## Abstract

## Transcript

In this video, we'll look at why boolean operations are important in array formulas.

Boolean operations are a key building block in the world of dynamic array formulas.

To illustrate, let's look at some simple order data.

Given the data shown, how can we total orders from Texas using an array formula?

To start off, I'll enter an expression that tests the state column in the data to see if it equals "TX":

```
=E5:E20="tx"
```

Notice Excel by default is not case-sensitive.

Because I've provided a range of values from the State column, we get all results in a single dynamic array.

TRUE values indicate orders where the state is "tx" or Texas. FALSE values represent any other state.

Now, as we've seen before, if I try to add up these results with the SUM function, we get zero. This is because the SUM function simply ignores the logical values TRUE and FALSE.

We need to give Excel a little kick to coerce the TRUE and FALSE values to 1 and 0.

A simple way to do so this is to use the double negative.

```
=--(E5:E20="tx")
```

Now if I check the array values inside SUM, we see only 1s and 0s, and SUM gives us an accurate count of orders from Texas.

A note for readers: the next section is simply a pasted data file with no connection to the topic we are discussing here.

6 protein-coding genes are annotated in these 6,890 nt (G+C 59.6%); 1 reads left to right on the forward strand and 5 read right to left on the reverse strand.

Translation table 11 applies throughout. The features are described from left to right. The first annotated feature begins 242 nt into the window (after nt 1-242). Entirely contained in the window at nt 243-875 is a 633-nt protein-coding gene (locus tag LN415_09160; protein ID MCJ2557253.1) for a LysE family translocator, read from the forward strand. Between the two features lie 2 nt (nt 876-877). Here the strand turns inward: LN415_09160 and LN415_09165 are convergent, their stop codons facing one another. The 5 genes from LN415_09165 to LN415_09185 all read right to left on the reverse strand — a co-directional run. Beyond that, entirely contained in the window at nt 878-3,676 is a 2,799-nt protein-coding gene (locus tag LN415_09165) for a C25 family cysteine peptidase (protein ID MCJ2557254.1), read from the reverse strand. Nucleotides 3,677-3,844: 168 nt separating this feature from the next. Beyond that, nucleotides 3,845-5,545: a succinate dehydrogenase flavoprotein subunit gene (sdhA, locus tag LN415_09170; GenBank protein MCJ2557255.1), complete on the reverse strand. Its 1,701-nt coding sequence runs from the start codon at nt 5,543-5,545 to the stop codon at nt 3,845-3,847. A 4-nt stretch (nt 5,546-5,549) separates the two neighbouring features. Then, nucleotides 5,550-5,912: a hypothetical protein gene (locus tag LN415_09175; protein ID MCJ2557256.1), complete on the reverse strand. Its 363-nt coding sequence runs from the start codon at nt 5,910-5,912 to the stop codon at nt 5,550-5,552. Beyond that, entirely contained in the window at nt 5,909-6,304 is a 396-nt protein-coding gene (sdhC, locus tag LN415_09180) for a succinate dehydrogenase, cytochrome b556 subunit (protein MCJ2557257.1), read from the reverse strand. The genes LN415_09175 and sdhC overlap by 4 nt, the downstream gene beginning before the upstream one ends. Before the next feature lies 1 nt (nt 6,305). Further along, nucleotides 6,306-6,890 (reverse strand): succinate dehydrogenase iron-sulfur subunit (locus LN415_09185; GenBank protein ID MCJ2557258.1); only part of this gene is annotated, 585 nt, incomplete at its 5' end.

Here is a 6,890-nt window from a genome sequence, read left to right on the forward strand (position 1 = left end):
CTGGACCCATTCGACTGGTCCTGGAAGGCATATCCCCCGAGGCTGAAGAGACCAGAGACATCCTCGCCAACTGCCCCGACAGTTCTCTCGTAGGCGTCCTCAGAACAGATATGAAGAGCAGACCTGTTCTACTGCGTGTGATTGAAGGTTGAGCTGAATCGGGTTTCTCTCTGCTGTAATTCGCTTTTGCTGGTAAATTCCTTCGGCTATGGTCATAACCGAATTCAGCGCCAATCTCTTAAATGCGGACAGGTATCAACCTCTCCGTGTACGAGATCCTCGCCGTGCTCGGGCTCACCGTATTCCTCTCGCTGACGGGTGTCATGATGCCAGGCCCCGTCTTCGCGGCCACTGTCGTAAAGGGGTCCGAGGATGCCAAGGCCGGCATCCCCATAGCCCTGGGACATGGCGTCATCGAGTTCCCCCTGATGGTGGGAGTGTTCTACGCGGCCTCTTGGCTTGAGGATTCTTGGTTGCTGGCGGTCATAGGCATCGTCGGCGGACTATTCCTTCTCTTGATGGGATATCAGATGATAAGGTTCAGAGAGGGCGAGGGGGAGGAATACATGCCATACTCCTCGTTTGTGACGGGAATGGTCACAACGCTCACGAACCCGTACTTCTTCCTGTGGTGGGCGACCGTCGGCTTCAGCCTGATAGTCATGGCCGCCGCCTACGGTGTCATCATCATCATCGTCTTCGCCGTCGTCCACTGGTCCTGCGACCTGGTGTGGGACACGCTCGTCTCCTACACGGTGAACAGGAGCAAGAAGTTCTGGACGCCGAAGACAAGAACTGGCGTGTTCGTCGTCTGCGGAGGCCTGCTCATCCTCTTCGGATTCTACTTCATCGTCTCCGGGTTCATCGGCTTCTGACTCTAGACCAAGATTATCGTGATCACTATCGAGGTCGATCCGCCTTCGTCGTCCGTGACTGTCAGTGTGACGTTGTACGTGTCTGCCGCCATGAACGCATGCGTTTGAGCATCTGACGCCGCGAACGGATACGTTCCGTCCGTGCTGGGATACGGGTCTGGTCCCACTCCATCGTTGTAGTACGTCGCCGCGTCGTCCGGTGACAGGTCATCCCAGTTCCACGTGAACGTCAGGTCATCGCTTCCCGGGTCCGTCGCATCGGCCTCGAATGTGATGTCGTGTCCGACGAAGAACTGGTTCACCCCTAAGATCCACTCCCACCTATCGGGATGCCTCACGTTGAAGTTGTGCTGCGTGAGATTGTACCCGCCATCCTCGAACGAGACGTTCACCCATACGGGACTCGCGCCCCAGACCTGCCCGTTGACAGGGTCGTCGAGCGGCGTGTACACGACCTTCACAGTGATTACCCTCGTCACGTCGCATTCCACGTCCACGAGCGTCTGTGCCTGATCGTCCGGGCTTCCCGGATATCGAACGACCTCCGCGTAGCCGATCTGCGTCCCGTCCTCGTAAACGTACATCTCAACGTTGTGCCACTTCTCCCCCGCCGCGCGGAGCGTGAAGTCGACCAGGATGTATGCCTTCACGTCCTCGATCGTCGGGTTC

Next, let's adjust the formula to sum the *value* of all Texas orders.

We already have a boolean operation that tests for Texas, so we can build on that directly.

To add order values to the mix, I just need to multiply the original array operation by the array of values.

When I press enter, we get a correct result.

```
=(E5:E20="tx")*C5:C20
```

So, why does this work?

We know the first array is already a set of 1s and 0s, and the second array is just values. When these two arrays are multiplied together, only values associated with Texas remain.

The other states are now zero.

In fact, we don't actually need the double negative anymore because any math operation will cause Excel to convert TRUE and FALSE values to 1s and 0s.

When I remove the double negative, we get the same result.

```
=(E5:E20="tx")*C5:C20
```

Notice the total in J5 is now the value of all orders from Texas.

Now that we've tested and proved the concept, I can convert the formula to an all-in-one formula that doesn't use the helper column.

```
=SUM((E5:E20="tx")*C5:C20)
```

And if I check the value inside sum, we see the same final array.

This is just a taste of how boolean operations are used in array formulas. We'll look at many more examples in upcoming videos.